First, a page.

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Building AAWEARness Through Advocacy and Education

By Agatha Grochowski

Working out of the Calgary chapter, Marie Ferraro (she/her) is the Provincial Communications Manager for Alberta Alliance Who Educate and Advocate Responsibly (AAWEAR). Marie describes herself as a sober human who struggled with substances for two decades. “Members of the active drug using community are really important members of our community who deserve our respect and advocacy.” Marie says, “So that’s why I do the work that I do because I love the drug-using community. They are my people.”

What is AAWEAR?

With a mission to improve lives through support, education, and action, AAWEAR works tirelessly for Alberta’s drug-using community. This peer-led organization establishes a feeling of connectedness and provides services with compassion, respect, and zero-stigma as their team members have lived experience with drug use, houselessness, sex work, domestic abuse survival, and more.

Medical Education: Changing Lives and Shaping the Future

Earlier this year, AAWEAR piloted an immersive harm reduction educational program for third year medical students from the University of Calgary, Cummings School of Medicine. For eight weeks, these students underwent in-depth training and made ties to Calgary’s drug-using community. They saw harm reduction practices first-hand, received training on supply distribution, and learned the logistics behind operations. In addition to outreach activities, students heard from Safeworks and Skipping Stone Foundation.

Students put this training into practice when shadowing AAWEAR outreach workers. “I get teary when I think of it, it was so moving!” Marie recalls an instance when a community member fell down some steps and a student leapt forward immediately to provide care. “Some of these students would have never connected with this community otherwise.”

Not only did this program offer medical students more compassion and understanding for their future patients who use drugs, but it also works towards improving the relationship between the drug-using community and medical providers.

“We’re trying to build this radically empathetic harm reduction world. That’s my hope.” Marie says, “For us it feels like such a big win to be able to connect with the future doctors that might be working in our province and get them to connect with the community outside of medical spaces and really humanize and show that they are of value.”

Although this program had to pivot many times due to the COVID-19 pandemic, it was a massive success. It received nothing but positive reviews, with some participants committing to write blog posts and volunteer with AAWEAR. Marie hopes that over the course of their future careers, students will be inspired by their experience and continue to connect with other like-minded organizations.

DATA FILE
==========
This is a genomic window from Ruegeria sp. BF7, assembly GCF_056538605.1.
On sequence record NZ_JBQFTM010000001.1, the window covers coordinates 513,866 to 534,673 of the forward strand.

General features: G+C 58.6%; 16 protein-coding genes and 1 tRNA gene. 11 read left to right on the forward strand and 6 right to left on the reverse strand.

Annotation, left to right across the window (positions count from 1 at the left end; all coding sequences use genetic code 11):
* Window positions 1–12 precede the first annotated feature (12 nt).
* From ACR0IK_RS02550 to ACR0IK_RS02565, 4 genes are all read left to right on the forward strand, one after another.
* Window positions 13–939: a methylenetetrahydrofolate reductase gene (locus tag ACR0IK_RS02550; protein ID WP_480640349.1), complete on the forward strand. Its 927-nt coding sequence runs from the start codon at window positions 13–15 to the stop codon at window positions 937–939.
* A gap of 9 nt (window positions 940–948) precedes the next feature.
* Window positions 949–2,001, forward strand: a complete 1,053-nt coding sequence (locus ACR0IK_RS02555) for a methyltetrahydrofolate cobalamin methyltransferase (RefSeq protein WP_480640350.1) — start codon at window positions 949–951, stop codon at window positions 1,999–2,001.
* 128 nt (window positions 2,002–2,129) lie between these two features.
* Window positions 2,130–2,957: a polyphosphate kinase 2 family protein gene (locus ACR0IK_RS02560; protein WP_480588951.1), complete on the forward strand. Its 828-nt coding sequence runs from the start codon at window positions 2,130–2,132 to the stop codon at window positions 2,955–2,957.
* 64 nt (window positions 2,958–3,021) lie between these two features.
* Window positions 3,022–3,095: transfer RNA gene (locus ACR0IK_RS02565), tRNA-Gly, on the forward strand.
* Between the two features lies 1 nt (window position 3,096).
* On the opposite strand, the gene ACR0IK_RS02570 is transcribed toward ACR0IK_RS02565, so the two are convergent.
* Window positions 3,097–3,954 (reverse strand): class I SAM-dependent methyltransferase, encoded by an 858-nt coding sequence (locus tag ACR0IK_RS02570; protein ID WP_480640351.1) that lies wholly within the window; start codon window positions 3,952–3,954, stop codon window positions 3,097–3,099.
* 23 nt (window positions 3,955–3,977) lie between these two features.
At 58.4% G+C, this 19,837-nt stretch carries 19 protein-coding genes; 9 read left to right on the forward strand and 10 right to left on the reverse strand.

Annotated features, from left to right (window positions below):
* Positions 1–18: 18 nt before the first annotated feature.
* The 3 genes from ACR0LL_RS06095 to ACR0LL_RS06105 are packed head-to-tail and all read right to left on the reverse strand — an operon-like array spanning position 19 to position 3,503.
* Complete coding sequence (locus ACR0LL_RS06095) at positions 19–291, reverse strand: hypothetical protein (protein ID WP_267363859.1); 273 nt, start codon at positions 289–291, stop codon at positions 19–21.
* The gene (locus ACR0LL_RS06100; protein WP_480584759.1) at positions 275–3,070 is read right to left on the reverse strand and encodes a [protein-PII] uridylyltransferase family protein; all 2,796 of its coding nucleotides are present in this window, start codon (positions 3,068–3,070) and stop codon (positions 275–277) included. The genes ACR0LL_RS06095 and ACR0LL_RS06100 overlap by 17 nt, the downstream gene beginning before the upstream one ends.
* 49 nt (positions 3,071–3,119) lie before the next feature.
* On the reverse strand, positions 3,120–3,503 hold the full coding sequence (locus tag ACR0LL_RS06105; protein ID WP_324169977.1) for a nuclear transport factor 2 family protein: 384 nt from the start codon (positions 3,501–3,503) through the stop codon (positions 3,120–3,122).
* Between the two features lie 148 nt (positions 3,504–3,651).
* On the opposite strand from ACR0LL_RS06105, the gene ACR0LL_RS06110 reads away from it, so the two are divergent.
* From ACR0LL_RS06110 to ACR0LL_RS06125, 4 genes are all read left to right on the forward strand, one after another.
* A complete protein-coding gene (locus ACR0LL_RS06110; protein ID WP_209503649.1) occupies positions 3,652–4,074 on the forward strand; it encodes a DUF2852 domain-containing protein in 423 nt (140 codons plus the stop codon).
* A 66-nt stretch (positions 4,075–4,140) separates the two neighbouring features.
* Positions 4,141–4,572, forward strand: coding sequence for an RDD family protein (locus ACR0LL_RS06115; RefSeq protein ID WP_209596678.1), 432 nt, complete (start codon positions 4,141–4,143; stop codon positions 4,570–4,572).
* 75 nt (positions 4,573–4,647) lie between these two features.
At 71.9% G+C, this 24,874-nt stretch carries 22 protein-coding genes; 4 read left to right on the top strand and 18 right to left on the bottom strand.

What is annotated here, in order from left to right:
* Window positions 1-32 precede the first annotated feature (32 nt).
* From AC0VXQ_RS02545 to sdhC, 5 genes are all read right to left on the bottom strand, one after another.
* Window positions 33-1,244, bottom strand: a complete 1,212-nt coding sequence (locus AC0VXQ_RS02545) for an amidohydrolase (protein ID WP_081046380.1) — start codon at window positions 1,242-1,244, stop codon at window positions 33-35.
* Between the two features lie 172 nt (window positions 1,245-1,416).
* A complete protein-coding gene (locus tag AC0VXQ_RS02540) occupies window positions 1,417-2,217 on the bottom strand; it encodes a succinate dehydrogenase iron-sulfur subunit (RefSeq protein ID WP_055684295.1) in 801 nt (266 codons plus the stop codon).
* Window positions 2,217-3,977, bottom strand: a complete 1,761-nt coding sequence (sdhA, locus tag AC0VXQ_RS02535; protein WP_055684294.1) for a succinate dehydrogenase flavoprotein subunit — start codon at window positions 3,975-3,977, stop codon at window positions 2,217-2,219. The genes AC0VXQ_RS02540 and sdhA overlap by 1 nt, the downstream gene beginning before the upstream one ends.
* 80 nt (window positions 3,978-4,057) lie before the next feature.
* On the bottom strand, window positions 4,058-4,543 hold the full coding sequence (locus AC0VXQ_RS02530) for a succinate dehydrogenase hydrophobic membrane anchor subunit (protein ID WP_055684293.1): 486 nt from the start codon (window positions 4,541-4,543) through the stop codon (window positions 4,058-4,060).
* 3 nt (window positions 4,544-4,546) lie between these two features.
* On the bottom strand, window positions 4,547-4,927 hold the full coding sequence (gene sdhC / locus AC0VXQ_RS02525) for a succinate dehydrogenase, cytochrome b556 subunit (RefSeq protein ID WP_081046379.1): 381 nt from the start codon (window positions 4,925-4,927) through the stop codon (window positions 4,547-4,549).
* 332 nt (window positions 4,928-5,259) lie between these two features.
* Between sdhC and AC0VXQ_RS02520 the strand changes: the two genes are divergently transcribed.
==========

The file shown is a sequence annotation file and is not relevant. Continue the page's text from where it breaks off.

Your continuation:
Harm Reduction Help for Health Care Professionals

In order to better serve the drug using community, Marie identifies two impactful changes that health care providers can make to build, repair, and maintain healthy patient relationships.

Language

Marie asserts that trauma-informed care is a necessity. “Trauma-informed care is the start. It is the understanding that our community is traumatized. And the biggest barrier in healthcare is stigma.” She says, “I always talk about language being such an important way to start de-stigmatizing things.” Marie prefers using inclusive terms such as person who uses drugs and member of the drug using community. She emphasizes that we need to move away from words like overdose as it puts the blame on the person instead of the substance. Drug poisoning is a more accurate, less harmful term to use instead.

Equity, Diversity, and Inclusion

There is harmful structural stigma present within our health care system that has led to a lower standard of care for gender-diverse and/or people of colour who use drugs. A single physician may not be able to change the entire health care system, but they can change what happens in their clinic. Using a patient’s correct name and gender at a medical appointment creates an atmosphere of openness, acceptance, and respect that will likely motivate them to access care in the future.

Final Thoughts

Although abstinence works for Marie, she firmly believes in the importance of harm reduction principles and practices.

“Each practitioner can make changes to destigmatize [drug use] by using appropriate language, getting educated on trauma-informed care and harm reduction practices, and letting go of the abstinence-based model.” Marie says, “It isn’t working and our people are dying.”

Medical professionals must meet patients where they are at in the moment. It is important to remember that not all people that use drugs consider their drug use problematic. In the end, it’s up to them to make that determination.

In addition to outreach and advocacy for people who use substances, AAWEAR strives to educate professionals and the public to end drug use stigma. They have two courses open to the public:

  • Harm Reduction Hearts – an introductory course created to cultivate empathy through stigma debunking and discussion
  • Harm Reduction 101 – a comprehensive course on Naloxone training, in-depth harm reduction practices, and education on using safely.

Get Connected

Expand your knowledge, find resources for patients, and attend events by visiting www.aawear.org for more information. Stay up-to-date by following AAWEAR’s social media channels on Twitter, Facebook, and Instagram.  

Interested in learning more? Reach out to info@AAWEAR.org.

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